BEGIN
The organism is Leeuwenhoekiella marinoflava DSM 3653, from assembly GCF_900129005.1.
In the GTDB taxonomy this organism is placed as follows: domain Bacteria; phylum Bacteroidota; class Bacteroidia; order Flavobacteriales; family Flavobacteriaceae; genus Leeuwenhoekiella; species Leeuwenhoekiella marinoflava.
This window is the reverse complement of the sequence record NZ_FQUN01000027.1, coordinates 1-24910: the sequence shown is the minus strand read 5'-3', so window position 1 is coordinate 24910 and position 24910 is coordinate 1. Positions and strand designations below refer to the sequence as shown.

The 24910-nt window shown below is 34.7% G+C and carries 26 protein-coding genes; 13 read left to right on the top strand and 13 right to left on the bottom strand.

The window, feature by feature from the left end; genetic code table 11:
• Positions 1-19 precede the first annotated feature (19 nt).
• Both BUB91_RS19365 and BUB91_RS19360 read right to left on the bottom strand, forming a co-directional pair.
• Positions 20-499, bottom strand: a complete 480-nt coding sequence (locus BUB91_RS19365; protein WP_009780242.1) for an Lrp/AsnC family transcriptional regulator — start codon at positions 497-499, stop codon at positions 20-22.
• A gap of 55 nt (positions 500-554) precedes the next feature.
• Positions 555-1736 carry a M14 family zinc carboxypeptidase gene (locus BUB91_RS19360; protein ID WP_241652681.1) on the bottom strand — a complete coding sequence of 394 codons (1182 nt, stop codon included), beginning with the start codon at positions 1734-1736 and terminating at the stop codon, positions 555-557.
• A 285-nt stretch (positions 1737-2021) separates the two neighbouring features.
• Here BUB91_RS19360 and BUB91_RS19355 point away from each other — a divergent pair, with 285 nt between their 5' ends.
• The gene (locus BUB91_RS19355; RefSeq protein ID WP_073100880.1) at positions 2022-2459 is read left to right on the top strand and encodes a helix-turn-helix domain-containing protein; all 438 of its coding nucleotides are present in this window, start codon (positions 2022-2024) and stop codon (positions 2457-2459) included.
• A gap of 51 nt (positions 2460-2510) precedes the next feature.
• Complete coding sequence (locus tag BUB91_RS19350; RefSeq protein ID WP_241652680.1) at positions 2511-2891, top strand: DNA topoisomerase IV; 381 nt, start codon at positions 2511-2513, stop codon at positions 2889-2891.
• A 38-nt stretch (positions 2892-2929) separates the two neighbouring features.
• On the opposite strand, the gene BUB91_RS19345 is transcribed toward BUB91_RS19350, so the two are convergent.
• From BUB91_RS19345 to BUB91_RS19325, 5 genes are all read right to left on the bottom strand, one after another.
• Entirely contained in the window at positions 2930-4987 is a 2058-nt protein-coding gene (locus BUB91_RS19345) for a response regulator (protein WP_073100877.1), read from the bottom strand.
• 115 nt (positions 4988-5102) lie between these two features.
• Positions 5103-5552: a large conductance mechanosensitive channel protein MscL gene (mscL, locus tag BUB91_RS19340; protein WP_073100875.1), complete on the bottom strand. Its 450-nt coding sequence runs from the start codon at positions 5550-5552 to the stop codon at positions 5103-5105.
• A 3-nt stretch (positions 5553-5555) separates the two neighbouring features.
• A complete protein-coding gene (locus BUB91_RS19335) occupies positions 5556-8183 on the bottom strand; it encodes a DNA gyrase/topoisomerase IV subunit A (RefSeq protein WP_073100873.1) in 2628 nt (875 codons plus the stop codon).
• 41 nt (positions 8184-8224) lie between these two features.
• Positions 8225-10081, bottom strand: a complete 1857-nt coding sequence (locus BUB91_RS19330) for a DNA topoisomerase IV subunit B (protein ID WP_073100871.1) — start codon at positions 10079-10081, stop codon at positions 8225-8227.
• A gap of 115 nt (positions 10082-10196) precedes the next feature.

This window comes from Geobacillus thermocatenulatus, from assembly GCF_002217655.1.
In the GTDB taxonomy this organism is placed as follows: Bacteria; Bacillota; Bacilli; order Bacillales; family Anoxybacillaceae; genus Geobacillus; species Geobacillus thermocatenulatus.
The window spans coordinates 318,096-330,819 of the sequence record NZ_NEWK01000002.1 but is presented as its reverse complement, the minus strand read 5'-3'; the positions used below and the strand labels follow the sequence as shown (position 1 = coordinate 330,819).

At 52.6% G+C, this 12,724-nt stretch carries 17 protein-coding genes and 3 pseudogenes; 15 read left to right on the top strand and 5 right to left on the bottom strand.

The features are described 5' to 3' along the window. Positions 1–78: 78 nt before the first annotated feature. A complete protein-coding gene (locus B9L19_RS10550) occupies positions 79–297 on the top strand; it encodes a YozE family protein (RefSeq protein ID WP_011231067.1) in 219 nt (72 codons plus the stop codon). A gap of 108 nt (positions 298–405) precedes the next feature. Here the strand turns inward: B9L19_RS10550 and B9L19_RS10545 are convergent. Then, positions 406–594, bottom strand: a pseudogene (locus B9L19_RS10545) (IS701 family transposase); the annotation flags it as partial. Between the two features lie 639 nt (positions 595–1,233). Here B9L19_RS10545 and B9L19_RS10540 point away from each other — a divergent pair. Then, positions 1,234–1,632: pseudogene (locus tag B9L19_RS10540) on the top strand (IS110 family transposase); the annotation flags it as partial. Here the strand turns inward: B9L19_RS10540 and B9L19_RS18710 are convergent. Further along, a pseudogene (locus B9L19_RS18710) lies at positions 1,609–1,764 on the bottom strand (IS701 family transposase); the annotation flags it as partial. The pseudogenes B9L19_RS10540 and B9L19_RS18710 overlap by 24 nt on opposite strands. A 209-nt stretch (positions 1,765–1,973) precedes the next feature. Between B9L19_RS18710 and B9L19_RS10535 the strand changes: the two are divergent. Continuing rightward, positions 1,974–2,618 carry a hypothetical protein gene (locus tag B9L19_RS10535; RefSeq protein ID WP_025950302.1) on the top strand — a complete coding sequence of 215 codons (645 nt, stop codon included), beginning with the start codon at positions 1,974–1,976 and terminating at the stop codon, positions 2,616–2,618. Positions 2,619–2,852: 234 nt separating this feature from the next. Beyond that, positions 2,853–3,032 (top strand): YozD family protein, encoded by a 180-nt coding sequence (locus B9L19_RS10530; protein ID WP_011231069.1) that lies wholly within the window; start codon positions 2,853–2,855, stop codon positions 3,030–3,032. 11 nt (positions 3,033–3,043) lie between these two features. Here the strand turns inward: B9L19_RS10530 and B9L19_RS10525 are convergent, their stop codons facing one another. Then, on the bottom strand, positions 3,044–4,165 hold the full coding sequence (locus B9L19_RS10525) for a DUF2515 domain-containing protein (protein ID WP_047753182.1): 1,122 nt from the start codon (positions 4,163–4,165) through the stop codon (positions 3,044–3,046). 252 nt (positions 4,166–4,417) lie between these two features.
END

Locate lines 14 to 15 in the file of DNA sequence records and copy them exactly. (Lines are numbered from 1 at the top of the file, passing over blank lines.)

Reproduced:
• A gap of 51 nt (positions 2460-2510) precedes the next feature.
• Complete coding sequence (locus tag BUB91_RS19350; RefSeq protein ID WP_241652680.1) at positions 2511-2891, top strand: DNA topoisomerase IV; 381 nt, start codon at positions 2511-2513, stop codon at positions 2889-2891.